The Sunday Poem: Matthew Yeager




Alarm Clock


Cheap black plastic and green digital,

in arm’s reach from a mattress on the floor,

my oldest possession. Surrogate sun in a dormer,

surrogate mother in a fuzzed early form

– the unthanked voice, the backlit shape at the door –

surrogate rooster, surrogate gaze of a lover

propped on her elbow watching sleep

vanish like wetness off a painted wall.

Tiny raft atop twelve years, unsinkable shingle.

Cheap black plastic and green digital,

set to the bright-gray static between stations,

twin sister to the confusion between poems,

color of rain washing plans down a windowpane.

First noise, day’s first touched fact, fireman

that enters sleep to shoulder me away, away;

hello to that cold word “responsibility,”

hello to the tugged string, to the rolled shade

to the shock of a body, naked to the waist.

Goodbye to dreams, far off as toes, evaporating

like a dewdrops off grass-blades or a bicycle seat,

forgotten until eyes light upon them again.






My Gut Self & Gut Art


Like a face abducted by a mustache,
Or a scene abducted by a male ass,
Or a career abducted by a torn pectoral
But more like a face abducted by a mustache,
Like a head abducted by a bar of music
Like my soul abducted by a distinct sense
That I have been always sick with envy
Always! The whole time! In every act!
  there is the drug of a glass of ice cold water;
  there is the drug of a new wall color;
  there is the drug of a trip in summer.
But always! Sick with envy! Lusting
Mad for whatever it is that others have!

– See. Always I am swallowed. Always I am hungry.




About Matthew Yeager

(Photo by Mateusz Broughton)

Matthew Yeager’s poems have appeared or are forthcoming in NANOfiction, Maggy, Best American Poetry 2005, Best American Poetry 2010, Bat City Review, Supermachine, Gulf Coast, et al. His short film A Big Ball of Foil in a Small NY Apartment was an official selection at thirteen film festivals in 2009-2010, picking up two awards.

Other distinctions include the 2009 Barthelme Prize in Short Prose and two fellowships from The MacDowell Colony. The son of a coal-miner’s daughter, he graduated high school in Cincinnati, Ohio, in 1998. His hobbies include bicycling, visiting the chiropractor, and consuming as much content as possible as pertains to the Cincinnati Bengals. With Sean Logan, he is the co-founder of Chicken Truck Productions; he lives in Brooklyn, NY.

If you enjoyed Matthew Yeager’s poems, please spread the word on Facebook, Twitter, etc. You can read the entire Sunday Poem series here.

You can read more of Yeager’s work online. “TAP WATER” and “A JAR OF BALLOONS or THE UNCOOKED RICE” are two of my favorites.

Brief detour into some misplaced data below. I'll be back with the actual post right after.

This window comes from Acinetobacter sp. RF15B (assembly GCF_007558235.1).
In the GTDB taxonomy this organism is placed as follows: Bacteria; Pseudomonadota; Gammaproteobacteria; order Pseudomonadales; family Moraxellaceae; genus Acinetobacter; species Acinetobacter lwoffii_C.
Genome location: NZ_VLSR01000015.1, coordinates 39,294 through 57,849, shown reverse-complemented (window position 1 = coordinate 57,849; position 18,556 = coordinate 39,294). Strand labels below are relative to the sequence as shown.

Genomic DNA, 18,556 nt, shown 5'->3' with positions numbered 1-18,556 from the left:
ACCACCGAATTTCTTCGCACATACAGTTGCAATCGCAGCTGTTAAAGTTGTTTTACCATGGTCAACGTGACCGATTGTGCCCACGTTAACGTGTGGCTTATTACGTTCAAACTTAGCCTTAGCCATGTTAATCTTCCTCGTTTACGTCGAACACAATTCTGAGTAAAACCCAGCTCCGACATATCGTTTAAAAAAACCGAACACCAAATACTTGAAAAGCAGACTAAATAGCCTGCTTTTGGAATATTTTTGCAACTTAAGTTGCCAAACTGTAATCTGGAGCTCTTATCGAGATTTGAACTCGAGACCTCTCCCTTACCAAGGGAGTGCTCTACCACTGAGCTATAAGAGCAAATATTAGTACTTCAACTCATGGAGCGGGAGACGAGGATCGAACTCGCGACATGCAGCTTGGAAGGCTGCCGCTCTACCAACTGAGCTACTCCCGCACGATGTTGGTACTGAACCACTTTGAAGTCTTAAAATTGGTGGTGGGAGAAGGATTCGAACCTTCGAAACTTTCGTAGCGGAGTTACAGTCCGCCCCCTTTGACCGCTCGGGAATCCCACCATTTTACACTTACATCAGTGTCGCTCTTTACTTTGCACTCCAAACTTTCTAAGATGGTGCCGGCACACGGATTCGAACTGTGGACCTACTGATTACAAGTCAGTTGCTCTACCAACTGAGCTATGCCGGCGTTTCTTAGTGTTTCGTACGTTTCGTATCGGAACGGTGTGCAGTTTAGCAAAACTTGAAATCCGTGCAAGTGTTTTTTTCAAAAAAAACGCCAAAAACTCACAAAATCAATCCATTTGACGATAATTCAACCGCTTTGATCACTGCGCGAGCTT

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Note: This Sunday I’m sharing two new poems by Matthew Yeager. “Alarm Clock,” today’s bonus poem, is a reminder that Daylight Savings Time has officially come to an end. Don’t forget to set those clocks back an hour!
“Alarm Clock” and “My Gut Self & Gut Art” © Matthew Yeager


By | 2016-11-11T21:53:53+00:00 11.05.11|The Sunday Poem, Words|1 Comment

About the Author:

I’ve spent almost 20 years helping thousands of successful artists of all disciplines and working to make the arts more accessible. (One friend likes to call me “the arts enabler.”) From 1999-2012 I worked at The MacDowell Colony, the nation’s oldest artist colony, but I've also done time at an arts magazine, a library, an art museum, and a raptor rehabilitation center. In May of 2012 I left MacDowell to pursue writing, speaking, curating, and creative projects full-time. In 2015 I was named a “Top 100 Artist, Innovator, Creative” by Origin magazine. I've appeared as an arts and culture commentator on New Hampshire Public Radio, and in 2017 I was the recipient of the Wampler Art Professorship at James Madison University. I am the founder of the Gwarlingo Salon series, which connects artists like DJ Spooky with rural audiences in the Monadnock region. In 2017 my collaborator Corwin Levi and I will publish our first book, Mirror Mirrored, which combines Grimms’ fairy tales with vintage illustration remixes and the work of contemporary artists like Kiki Smith, Carrie Mae Weems, and Amy Cutler. I grew up in Atlanta, Georgia, but have called New Hampshire home since 1999. My studio is located in the historic, mill village of Harrisville. I miss fried okra, the early southern spring, and restaurants that stay open past 9:00 p.m., but rural life agrees with me. In New Hampshire I can see the stars, go kayaking or snowshoeing, watch bald eagles fish in the lake, and focus on my creative work in silence. I no longer have to worry about traffic jams; deer, wild turkeys, and frost heaves are the primary road hazards here. Although I live in the country, I’m fortunate enough to be part of a vibrant arts community that extends beyond this small New England village. The quiet days are punctuated by regular travel and frequent visits to museums, theaters, readings, arts events, lectures, and open studios around the country. (You can read my full CV here.) Thanks for visiting Gwarlingo. I hope you'll be in touch.

One Comment

  1. John Greenwood November 6, 2011 at 7:57 am

    I enjoyed both poems very much. You are accurate about Matthew’s talent. I must say, you always fill your shelves with interesting things.

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